"I thought she'd be a solid high-priced claimer," says Lukas, "but she went on to win stake after stake. She was so strong, she was absolutely hickory." Great Lady M. raced through her 5-year-old year, set a track record for six furlongs (1:09[4/5]) at Los Alamitos and retired with a nest egg of $332,008.
At the end of her career, Lukas bred Great Lady M. to Secretariat, who, as a sire, just wasn't living up to the expectations of breeders who had hoped Big Red would produce cookie-cutter versions of himself. Although he consistently ranked among the top 10% of sires in the world, he failed to produce anything that even approached his star status on the racetrack. As a stud, poor old Secretariat came to be regarded as pretty much of a dud—until Lukas decided to depart from the established pattern of breeding him to classic, long-winded mares and bred him instead to pure speed. "I've been a Secretariat fan from day one," says Lukas, "but I always felt you had to breed him to a certain kind of mare. Mares that were very precocious and very quick."
Great Lady M. fit the bill perfectly. She was durable, could withstand a lot of training and had good speed. After her date with Secretariat, she was shipped to the Lukas ranch in Oklahoma. And the result of that cross was Lady's Secret, born a Sooner in 1982 and now the most famous Oklahoma-bred thoroughbred ever. She is her daddy's No. 1 money winner with $2,508,325, more than the combined earnings of Secretariat's next five top offspring.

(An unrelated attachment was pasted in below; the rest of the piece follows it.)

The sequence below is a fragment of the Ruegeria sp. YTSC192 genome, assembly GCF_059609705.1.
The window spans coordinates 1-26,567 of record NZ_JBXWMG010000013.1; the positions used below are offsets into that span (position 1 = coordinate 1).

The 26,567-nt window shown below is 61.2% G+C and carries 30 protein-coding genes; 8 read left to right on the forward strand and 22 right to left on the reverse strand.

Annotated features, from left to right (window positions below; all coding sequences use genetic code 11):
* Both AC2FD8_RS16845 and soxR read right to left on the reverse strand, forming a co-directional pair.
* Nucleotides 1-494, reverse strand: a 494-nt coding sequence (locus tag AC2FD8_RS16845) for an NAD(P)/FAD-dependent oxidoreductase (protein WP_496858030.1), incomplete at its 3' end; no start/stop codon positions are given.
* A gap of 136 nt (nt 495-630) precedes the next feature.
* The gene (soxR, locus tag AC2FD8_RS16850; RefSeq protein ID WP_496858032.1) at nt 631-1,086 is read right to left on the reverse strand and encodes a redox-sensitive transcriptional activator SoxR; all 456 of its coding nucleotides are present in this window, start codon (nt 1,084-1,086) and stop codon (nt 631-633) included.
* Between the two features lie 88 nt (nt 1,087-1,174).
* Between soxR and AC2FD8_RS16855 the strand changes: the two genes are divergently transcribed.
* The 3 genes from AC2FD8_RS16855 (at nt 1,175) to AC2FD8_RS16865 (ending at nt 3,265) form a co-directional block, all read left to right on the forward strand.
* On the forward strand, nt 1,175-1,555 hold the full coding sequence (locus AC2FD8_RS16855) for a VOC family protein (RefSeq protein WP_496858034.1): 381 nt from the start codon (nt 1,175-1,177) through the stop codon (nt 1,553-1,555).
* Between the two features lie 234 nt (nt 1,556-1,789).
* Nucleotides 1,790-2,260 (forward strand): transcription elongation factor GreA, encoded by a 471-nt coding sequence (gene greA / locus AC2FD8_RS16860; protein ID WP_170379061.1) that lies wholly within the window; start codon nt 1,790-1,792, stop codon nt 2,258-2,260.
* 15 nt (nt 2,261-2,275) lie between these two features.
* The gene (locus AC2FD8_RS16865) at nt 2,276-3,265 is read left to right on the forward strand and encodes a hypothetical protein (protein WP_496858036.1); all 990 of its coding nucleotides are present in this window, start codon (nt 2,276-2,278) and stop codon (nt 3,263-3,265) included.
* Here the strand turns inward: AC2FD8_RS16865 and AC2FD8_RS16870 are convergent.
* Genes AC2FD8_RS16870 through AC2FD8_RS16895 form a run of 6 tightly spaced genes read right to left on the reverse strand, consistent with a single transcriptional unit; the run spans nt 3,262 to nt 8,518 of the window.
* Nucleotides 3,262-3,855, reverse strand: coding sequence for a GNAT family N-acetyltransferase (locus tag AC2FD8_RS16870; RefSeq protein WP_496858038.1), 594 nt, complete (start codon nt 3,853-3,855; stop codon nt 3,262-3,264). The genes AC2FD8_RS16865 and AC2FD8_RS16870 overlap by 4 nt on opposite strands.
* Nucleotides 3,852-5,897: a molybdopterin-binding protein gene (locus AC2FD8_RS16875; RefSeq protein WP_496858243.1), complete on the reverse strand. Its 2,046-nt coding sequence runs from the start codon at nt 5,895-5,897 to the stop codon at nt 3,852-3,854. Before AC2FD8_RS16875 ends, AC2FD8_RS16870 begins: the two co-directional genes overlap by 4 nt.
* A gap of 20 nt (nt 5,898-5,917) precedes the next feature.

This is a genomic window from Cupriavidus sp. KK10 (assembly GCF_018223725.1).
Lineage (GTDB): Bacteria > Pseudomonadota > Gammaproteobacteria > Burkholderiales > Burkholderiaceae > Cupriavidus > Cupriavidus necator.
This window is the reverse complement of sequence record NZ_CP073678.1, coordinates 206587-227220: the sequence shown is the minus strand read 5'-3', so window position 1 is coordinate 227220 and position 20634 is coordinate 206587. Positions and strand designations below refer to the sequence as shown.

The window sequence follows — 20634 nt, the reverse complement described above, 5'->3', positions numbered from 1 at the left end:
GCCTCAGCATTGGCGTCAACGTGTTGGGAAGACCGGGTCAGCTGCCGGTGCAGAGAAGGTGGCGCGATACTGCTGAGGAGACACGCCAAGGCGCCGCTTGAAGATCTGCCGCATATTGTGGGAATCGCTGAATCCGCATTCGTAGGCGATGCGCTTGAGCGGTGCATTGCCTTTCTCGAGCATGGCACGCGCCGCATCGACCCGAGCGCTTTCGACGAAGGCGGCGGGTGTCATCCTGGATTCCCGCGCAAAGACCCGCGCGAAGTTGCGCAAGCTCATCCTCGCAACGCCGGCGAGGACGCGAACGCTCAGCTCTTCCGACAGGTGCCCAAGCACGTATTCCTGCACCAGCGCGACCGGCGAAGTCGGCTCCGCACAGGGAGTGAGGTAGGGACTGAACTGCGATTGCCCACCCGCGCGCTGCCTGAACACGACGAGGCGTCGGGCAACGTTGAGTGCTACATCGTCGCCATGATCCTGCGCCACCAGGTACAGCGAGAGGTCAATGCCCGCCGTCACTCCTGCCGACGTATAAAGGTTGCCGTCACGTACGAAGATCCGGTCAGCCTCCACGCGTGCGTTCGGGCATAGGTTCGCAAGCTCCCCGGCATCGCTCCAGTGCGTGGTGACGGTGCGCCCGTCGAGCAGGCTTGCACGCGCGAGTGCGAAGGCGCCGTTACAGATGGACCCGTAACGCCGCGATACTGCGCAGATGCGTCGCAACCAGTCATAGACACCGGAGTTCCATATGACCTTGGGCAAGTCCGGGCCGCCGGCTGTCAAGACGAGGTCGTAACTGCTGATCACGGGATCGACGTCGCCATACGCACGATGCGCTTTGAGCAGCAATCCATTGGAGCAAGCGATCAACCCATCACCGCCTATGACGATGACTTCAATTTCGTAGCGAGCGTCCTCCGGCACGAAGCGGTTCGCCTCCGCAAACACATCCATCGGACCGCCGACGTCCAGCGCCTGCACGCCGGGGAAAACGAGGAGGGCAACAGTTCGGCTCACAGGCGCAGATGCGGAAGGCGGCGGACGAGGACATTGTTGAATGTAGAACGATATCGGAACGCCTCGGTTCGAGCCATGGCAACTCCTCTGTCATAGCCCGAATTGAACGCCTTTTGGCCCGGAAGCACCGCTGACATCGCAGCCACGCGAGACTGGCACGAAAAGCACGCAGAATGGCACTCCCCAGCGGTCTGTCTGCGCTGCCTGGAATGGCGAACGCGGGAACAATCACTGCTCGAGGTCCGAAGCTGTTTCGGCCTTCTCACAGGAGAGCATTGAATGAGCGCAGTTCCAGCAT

Lady's Secret was sold to Klein, late of the San Diego Chargers, as part of a three-weanling package put together by Lukas. Klein, who divested himself of the Chargers in 1984, much prefers his four-legged athletes to the bipedal variety. "At least I know I'm not going to get a call from Lady's Secret or her agent," says Klein, "demanding more oats and hay and a renegotiation of her contract before she'll race again."
The great gray Lady began her career with a bang, breaking her maiden in a dead heat at Belmont in her first start as a 2-year-old. Last year she sailed through eight straight stakes victories, including the Test at Saratoga, where she beat Mom's Command, the Eclipse-winning 3-year-old filly of '85. And this year, well, she's not getting older, she's getting better. In her last two starts before the Beldame she set stakes records in the Maskette and the Ruffian.
All this from a filly who's never had a day off. "Now this is the God's truth," says Lukas. "From the day we bitted her up and broke her, she has never, ever, been turned out in a paddock. She's always been at a racetrack in a race stall, in a training-type program." The Lady is remarkably sound, a chip off the old hickory. Never had a pimple on her, never a bucked shin, never a leg problem.
And when you feel good, you act good. The minute she hears someone rattling a shank, Lady's Secret starts jumping up and down in her stall. "I've never been around a horse that enjoys getting out the way she does," says Lukas. "She meets you at the door. She's like a kid at recess time." Maybe that's because her stall at Belmont faces the junction of Whirlaway Road and Secretariat Avenue.
With her third consecutive stakes record tucked firmly under her bit, the Lady came back to the barn from the Beldame bouncing. Then she stopped for a moment and turned her nose west, toward her next challenge, the 1¼-mile Breeders' Cup Distaff on Nov. 1 at Santa Anita. Bet the farm. And let's hear it for the girl who's Horse of the Year.